IVM costs less long-term. According to “The Cost Efficiency of IVM,” a meta-analysis prepared by industry expert John W. Goodfellow, IVM programs have consistently demonstrated cost savings of between 25% and 57% as compared to programs using mechanical mowing exclusively. Goodfellow’s figures are based on a 20-year present-value cost prediction, using three- to six-year treatment cycles. 

The Pitch 

If you get the opportunity to ‘pitch’ IVM to executives or upper management, congratulations! Take a deep breath, understand and accept that you’ll be the expert in the room, and take the time to prepare a presentation that lays out the case for IVM in a logical, easy-to-follow progression. Other thoughts to keep in mind:

Don’t assume your audience is familiar with IVM. If possible, find out before your meeting what your audience knows about IVM and tailor your presentation accordingly. If you’re speaking to operations managers, for example, they may not need to have IVM explained to them in detail.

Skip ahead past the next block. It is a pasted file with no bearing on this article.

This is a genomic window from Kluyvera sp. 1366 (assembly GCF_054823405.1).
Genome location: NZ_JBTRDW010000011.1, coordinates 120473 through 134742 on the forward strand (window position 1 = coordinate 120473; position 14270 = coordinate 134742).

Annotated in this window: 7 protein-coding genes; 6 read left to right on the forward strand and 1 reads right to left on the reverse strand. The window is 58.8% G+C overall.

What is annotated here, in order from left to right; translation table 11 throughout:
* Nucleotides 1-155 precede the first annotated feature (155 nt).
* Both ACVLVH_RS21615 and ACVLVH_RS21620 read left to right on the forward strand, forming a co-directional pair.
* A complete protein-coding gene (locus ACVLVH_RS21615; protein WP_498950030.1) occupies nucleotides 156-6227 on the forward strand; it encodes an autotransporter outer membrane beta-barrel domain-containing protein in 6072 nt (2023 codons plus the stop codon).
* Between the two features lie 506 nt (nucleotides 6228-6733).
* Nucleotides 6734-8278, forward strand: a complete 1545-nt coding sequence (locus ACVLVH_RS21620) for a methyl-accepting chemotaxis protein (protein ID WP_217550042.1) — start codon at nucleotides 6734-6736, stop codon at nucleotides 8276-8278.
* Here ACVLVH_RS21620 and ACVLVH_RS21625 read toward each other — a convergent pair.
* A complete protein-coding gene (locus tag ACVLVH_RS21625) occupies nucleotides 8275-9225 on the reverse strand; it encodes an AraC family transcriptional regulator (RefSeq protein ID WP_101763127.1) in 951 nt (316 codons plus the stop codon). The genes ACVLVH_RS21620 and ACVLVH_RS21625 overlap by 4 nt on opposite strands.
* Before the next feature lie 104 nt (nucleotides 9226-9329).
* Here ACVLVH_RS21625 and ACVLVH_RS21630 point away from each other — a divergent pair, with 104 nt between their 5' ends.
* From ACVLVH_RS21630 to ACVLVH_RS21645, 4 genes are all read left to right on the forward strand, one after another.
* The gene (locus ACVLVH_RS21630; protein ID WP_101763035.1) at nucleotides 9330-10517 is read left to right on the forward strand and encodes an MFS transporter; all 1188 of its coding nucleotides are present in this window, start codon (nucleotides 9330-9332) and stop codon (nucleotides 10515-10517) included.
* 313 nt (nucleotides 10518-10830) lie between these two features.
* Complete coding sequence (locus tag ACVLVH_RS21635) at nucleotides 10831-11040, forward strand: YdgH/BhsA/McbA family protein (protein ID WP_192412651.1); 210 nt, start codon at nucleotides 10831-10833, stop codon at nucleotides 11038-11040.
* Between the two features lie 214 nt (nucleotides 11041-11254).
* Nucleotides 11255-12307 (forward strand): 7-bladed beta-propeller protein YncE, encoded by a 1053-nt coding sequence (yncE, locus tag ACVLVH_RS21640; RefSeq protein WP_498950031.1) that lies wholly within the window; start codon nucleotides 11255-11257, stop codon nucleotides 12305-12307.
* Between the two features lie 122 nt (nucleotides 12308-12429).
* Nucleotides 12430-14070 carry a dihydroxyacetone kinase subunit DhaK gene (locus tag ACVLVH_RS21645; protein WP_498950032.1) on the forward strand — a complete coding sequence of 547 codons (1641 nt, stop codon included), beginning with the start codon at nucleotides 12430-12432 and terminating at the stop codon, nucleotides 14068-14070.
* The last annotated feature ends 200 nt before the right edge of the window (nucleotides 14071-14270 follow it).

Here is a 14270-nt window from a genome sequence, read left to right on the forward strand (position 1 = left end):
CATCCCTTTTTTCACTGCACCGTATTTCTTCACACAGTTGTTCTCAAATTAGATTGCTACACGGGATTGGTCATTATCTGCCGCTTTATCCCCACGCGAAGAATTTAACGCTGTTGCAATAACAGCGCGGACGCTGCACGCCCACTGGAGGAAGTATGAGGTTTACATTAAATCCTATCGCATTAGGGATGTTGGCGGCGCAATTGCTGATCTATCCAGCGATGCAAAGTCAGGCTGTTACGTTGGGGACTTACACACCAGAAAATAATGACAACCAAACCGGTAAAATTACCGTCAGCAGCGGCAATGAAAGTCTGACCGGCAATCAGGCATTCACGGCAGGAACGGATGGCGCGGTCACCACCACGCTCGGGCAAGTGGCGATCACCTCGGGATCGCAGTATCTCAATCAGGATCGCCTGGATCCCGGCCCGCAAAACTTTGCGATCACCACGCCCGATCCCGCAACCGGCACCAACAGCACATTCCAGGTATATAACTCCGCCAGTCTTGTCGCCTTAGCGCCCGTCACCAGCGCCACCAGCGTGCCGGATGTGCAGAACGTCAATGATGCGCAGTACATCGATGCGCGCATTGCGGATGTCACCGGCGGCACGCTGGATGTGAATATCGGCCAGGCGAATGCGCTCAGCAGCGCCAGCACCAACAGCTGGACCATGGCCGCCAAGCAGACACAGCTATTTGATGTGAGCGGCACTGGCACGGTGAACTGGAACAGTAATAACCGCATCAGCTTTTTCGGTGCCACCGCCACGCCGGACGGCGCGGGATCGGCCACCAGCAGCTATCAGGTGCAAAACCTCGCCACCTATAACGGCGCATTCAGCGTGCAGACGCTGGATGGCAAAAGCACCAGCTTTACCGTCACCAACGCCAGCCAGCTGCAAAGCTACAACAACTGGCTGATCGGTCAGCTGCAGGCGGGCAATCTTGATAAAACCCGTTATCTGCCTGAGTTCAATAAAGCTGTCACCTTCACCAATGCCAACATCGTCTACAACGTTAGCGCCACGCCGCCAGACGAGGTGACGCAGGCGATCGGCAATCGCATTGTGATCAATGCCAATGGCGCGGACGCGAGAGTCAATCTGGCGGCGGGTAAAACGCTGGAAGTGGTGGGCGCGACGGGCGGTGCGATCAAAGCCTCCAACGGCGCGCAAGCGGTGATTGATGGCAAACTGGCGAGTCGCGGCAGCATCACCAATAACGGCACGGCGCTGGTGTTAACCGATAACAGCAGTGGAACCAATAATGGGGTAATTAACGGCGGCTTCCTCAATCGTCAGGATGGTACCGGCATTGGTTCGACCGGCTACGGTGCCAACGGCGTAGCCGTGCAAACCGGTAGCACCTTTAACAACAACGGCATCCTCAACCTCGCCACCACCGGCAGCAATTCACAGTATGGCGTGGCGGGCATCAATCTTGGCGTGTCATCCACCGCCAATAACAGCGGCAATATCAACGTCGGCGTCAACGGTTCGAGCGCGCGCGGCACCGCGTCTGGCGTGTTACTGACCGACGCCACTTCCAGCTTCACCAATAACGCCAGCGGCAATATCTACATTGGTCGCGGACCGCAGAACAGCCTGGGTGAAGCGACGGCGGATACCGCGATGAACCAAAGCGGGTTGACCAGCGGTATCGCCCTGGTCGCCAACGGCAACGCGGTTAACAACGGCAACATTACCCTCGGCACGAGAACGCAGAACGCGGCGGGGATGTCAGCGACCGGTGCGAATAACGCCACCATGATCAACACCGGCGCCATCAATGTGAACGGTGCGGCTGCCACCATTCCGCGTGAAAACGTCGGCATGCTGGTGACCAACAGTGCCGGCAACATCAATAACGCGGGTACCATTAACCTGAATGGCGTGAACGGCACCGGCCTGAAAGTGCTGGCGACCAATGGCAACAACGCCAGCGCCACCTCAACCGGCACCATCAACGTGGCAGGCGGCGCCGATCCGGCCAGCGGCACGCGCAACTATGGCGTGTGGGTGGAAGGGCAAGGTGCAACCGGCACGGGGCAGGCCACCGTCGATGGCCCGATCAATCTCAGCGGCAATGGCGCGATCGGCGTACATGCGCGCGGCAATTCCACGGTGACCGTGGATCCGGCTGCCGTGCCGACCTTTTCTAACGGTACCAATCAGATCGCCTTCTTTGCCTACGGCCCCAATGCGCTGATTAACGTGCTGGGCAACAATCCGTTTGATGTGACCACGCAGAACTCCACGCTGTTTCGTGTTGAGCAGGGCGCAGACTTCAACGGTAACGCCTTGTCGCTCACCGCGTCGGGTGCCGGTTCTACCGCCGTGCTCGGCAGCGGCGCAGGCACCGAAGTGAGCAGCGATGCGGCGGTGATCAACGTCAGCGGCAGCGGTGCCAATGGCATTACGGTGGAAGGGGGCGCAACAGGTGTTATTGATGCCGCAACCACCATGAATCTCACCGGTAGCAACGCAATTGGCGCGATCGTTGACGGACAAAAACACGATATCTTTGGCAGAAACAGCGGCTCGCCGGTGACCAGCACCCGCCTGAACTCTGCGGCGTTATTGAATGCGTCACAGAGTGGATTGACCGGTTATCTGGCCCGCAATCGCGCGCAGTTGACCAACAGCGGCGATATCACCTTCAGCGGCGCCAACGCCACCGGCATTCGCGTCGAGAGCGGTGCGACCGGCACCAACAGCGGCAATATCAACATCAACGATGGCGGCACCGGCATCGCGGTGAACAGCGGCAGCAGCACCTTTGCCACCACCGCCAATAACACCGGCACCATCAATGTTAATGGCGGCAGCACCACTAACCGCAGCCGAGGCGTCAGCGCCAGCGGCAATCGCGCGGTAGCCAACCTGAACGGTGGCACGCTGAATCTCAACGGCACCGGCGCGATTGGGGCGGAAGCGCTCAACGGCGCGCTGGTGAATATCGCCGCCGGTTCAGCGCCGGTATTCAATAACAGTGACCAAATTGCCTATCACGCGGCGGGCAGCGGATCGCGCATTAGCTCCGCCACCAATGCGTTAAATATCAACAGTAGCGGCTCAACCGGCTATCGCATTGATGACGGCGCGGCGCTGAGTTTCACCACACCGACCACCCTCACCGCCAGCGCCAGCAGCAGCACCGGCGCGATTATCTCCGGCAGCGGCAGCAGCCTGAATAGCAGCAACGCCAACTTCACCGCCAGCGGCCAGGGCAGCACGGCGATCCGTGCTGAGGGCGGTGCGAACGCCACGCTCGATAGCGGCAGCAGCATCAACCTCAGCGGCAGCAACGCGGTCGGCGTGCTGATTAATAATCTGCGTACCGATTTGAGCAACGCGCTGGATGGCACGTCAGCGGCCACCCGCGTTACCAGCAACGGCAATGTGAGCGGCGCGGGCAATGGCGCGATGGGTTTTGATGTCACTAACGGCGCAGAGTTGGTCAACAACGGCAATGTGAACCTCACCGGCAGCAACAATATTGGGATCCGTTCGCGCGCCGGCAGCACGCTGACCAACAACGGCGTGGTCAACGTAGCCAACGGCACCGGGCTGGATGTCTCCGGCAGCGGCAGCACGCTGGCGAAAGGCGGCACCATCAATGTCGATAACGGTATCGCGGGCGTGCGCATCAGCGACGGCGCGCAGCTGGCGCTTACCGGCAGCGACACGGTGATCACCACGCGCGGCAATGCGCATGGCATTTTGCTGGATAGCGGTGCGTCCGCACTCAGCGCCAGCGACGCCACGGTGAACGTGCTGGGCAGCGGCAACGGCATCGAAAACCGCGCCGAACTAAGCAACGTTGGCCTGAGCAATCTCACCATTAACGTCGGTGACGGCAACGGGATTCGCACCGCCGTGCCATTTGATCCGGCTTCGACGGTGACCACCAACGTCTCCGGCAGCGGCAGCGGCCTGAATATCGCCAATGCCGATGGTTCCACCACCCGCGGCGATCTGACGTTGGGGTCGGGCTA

Keep it simple, keep it brief. If you have a half-hour for your meeting, make sure your presentation takes no more than 10-15 minutes so you have plenty of time to answer questions. Don’t overload your audience with technical details; if this is an initial pitch meant to introduce the idea of IVM, there will be plenty of time (and more appropriate audiences) for technical discussions. 

Tailor your presentation to the job function(s) of your audience. If you’re speaking to financial leaders, be sure to emphasize the cost savings associated with IVM. Likewise, if you’re presenting to ESG or corporate responsibility officers, highlight IVM’s environmental benefits. 

Practice your presentation. Skilled speakers make their presentations seem easy and effortless; that’s the look you’re going for. Take the time to write out the points you want to make, in the order you want to make them. Practice your presentation from start to finish, but try to avoid writing it down and reciting it word-for-word. If you’re using a presentation app such as Microsoft® PowerPoint® or Apple Keynote®, prepare the deck well in advance. Make sure any embedded videos play seamlessly, and familiarize yourself with the technology available in the conference space you’ll be using; nothing saps an audience’s attention faster than a presenter struggling to connect with monitors or other devices.

Don’t over- or under-promise. Like any other practice or system, IVM isn’t a fix for every budgetary or operational problem. It’s a proven-effective vegetation management practice that can reduce VM expenses while also reducing the environmental impact of your overall VM program. Set reasonable expectations about what IVM (and you and your team) can accomplish.